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  35. Noah says:

    I hope that Mr. Dubner takes this episode as a big wake-up call. I thought that this podcast promoted critical thinking. It’s clearly time to put the thinking cap on and question what religion has taught us about sex. It’s not a dirty or shameful thing, and I was completely taken aback to hear such knee-jerk, anti-sex views on such a prominent podcast.

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    • kommunic8 says:

      I agree. It is a bit disquieting, reading all the negative comments that pile up, all with in common the admiration for Mr. Dubner and for the podcastad and the disbelief for the strong judgmental tone. His voice is missing. I sincerely hope he’ll say something.

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  36. L. M. says:

    Tonight, I decided I would try something different. I got on Netflix and went in to romance, I chose the “steamy” sub-genre and tried to find something fun and racey. I wound up on a bad French film with a surprisingly good english dub.

    I recant this micro-story to preface my defense of this Freakonomics and hopefully provide some ethos to the statement: I am no prude. I don’t think i could even know how to be. I’m not religious, I never really had any outside morality placed on sexually. Why, I love sex and I would probably be delighted–just positively tickled–to find that my old childhood home had become a brothel or a swinger’s club or a seedy movie theater. Or burned down right after moving out in what looks like insurance fraud. (That one I’m convinced actually happened.–I just can’t prove it.)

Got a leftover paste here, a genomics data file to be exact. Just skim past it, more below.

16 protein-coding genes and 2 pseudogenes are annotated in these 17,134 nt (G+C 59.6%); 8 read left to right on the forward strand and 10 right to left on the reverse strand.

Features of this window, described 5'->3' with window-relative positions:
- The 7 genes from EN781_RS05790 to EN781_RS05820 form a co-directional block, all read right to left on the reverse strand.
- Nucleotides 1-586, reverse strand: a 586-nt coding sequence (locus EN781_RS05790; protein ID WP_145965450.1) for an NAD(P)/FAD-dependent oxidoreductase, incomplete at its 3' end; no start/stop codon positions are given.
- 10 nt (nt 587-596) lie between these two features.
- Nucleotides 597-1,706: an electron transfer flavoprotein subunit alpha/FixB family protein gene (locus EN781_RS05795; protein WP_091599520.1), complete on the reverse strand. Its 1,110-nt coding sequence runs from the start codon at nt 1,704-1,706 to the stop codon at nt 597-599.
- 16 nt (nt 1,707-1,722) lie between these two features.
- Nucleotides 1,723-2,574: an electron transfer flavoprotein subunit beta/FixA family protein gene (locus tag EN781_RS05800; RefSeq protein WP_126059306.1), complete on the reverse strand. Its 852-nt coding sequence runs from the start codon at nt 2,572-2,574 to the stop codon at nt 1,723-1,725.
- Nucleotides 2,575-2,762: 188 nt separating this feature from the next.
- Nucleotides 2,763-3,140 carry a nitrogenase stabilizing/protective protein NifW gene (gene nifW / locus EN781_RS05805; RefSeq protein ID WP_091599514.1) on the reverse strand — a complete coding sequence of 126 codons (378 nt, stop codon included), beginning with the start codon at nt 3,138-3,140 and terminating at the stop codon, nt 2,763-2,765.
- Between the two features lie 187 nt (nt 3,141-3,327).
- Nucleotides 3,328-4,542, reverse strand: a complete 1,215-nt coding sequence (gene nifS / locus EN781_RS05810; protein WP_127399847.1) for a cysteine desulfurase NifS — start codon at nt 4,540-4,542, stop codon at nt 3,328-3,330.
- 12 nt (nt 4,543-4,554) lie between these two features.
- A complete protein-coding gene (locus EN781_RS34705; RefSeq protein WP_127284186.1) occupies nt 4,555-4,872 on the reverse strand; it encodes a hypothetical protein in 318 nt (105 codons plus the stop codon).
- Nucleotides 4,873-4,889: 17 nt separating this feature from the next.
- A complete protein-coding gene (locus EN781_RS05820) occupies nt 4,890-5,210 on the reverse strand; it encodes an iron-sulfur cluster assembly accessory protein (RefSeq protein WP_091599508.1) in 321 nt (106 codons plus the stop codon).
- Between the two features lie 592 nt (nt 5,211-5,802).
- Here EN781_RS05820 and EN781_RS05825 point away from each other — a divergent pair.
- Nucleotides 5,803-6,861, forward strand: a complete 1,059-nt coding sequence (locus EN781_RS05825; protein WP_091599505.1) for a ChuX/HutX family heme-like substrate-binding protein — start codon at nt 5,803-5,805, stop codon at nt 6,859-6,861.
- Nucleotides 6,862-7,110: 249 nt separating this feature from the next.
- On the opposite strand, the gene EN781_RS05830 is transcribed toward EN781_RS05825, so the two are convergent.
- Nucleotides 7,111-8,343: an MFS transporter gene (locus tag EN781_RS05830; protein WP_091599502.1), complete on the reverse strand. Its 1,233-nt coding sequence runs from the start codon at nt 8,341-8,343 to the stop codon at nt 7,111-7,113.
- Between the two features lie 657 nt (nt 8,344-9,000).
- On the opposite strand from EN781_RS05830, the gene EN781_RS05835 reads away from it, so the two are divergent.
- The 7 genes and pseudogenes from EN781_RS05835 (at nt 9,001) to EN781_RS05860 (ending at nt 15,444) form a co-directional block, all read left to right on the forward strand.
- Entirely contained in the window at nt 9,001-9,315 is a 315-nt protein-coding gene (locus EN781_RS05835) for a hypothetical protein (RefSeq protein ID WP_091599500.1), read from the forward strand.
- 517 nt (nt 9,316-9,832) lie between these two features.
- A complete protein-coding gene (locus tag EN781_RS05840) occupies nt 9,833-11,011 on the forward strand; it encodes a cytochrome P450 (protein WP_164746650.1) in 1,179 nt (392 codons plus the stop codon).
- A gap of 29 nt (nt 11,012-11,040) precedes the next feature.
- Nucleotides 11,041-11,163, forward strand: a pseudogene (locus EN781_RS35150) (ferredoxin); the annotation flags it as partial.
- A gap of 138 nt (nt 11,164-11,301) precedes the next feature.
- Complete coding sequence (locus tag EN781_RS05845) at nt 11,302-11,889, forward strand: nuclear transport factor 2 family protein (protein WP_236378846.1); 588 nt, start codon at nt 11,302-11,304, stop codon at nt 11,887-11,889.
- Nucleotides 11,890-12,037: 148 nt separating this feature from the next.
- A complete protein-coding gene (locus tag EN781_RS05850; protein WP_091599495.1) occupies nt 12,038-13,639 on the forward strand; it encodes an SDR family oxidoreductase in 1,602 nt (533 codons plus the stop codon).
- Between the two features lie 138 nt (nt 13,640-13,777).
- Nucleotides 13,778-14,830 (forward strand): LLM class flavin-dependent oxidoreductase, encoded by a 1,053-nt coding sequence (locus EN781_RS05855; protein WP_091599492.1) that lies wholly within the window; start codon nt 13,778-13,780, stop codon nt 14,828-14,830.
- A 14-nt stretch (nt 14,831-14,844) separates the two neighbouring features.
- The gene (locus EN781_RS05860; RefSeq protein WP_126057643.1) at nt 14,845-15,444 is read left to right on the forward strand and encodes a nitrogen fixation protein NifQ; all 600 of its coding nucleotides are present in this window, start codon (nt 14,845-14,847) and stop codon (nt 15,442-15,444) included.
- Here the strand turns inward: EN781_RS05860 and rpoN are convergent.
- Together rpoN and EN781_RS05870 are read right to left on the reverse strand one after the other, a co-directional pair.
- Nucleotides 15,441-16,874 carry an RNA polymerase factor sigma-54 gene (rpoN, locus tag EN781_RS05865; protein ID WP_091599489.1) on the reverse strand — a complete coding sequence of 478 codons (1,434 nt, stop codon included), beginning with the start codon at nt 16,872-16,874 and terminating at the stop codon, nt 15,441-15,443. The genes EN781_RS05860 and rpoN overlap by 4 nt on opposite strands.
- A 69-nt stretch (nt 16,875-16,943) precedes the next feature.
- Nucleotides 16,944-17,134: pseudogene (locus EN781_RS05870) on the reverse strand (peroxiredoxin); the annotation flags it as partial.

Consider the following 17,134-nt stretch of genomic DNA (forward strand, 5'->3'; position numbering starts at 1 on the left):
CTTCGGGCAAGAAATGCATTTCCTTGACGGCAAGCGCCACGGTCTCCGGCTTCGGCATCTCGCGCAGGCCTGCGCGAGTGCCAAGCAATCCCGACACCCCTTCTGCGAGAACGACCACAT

But I digress, and none of this stops me from understanding where Stephen is coming from. Perhaps in this podcast he did come across as supercilious or overly-righteous or prudish, but these are traits I think people are allowed to have. Even given that though, I wouldn’t apply these traits to Stephen. This was such a specific instance, and those are all such broad labels. I imagine that if these swingers had bought the place down the road and not his own house, Stephen and his sister would be laughing along with us. But it wasn’t the house down the road, it was his house. The house he grew up in, the house he lived in when he was truly innocent.

    Our pasts have a particular tint through which we view them, and I think Stephen just liked the way he saw his house. I don’t agree with him, but I don’t fault him for feeling that way. He never said or implied that these people shouldn’t be able to do whatever they like, he just didn’t want it getting in the way of how he remembered his old home.

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  37. Kent says:

    Hidden due to low comment rating. Click here to see.

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  38. Jack says:

    Frankly bizarre. Boomerang story? More ‘This American Life’ that Freakonomics.

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  39. Courtney says:

    I have to say that I agree with the majority of comments here. While I understand the nostalgia for your home, that doesn’t give you license to lecture a bunch of other adults on the morality of sex.

    You abused your position of power, as The Stephen Dubner of Freakonomics, to call out the people who once bought your home, to condemn their lifestyle and choices, and to lecture your listenership on the morals of sex as you see them. That, to me, is far more disturbing and disgusting than consenting adults doing whatever they want in a property that was legally purchased. You didn’t even have the guts to make it a fair fight, to track down those owners and ask them for their story.

    I’ve historically viewed you as, predominantly, a journalist. Journalists speak truth to power, and in so doing, limit the abuse of the powerful. Perhaps I was mistaken about what you are, if you’re willing to engage in that type of abuse of power as well.

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  40. David says: